It’s NO secret that our current inbound marketing world has created a B2B buyer who is MUCH more informed before your company reaches them! And TRUST ─ that critical component of the B2B buying decision ─ is MUCH harder to come by!
You see… it’s just not enough anymore to TELL your prospects how your products and services will benefit their business (and their career!) You have to SHOW them!
And there’s nobody better to show them than your current customers…. in the form of a compelling and meaningful case study…where your ideal prospect can envision THEIR needs being met and THEIR problems being solved through the story that’s being told.
But, before approaching your current customers for that invaluable social proof, here are some key steps you should take to make the process more efficient and the finished product much more valuable to your target audience and ultimately your bottom line!
1. Choose the RIGHT Customer Candidates for Your Story!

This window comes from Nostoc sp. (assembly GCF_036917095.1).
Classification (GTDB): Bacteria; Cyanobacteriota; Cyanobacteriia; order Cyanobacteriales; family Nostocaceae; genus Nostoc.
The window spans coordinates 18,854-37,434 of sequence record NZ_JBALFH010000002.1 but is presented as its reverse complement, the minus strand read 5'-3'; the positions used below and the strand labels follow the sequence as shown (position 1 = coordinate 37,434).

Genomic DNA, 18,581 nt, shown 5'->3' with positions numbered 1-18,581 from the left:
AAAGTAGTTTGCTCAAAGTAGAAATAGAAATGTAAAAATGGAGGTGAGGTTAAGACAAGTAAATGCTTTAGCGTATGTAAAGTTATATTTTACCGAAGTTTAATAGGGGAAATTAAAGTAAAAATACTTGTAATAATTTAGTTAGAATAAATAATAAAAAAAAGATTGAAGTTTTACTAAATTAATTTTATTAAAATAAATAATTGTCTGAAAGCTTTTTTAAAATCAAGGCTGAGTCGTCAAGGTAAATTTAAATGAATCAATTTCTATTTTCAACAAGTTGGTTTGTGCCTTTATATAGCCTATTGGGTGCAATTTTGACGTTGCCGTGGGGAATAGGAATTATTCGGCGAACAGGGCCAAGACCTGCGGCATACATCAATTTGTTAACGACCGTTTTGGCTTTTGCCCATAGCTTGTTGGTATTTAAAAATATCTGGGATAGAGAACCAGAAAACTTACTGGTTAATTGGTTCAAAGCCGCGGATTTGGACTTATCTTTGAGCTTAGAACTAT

It might be a lot easier to get buy-in from your smaller customers with a smaller permission chain but your larger customers (Fortune 500, if you have them) will give you more credibility in the eyes of your target audience. That extra time and effort you’ll need to put forth might just be worth it if it means larger accounts in the future.
That being said, you might be targeting companies of various sizes in your marketing campaign so it makes sense to have a nice library of case studies featuring various size customers so you have all of your niches covered.
Another good candidate is a customer you’ve stolen from a competitor. What could be MORE powerful than a story of how your company delivered in a way your competition could NOT!
The important thing is to choose the customer candidate whose size, industry and situation BEST fits the size, industry and situation of the company you’re targeting. Your audience will quickly loose interest in the case study and your company if… AGAIN… they can’t visualize their problem or their company’s problem in the story.
2. Make Sure the Timing is Right
Is it an optimal time to share the impact that your product or solution has had on your customer? Has it been up and running long enough to provide the ROI numbers that will be critical to your report? Have there been any problems or roadblocks that are still being worked out? Has there been turnover of key people who were involved in the implementation of your solution?